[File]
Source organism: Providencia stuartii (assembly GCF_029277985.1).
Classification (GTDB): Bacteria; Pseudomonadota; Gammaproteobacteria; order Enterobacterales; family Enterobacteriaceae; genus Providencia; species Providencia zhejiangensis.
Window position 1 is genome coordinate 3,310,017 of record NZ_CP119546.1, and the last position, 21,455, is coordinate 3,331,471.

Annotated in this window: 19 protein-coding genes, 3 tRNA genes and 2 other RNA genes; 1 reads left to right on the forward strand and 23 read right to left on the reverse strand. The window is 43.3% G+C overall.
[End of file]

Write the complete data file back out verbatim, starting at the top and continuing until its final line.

Source organism: Providencia stuartii (assembly GCF_029277985.1).
Classification (GTDB): Bacteria; Pseudomonadota; Gammaproteobacteria; order Enterobacterales; family Enterobacteriaceae; genus Providencia; species Providencia zhejiangensis.
Window position 1 is genome coordinate 3,310,017 of record NZ_CP119546.1, and the last position, 21,455, is coordinate 3,331,471.

Annotated in this window: 19 protein-coding genes, 3 tRNA genes and 2 other RNA genes; 1 reads left to right on the forward strand and 23 read right to left on the reverse strand. The window is 43.3% G+C overall.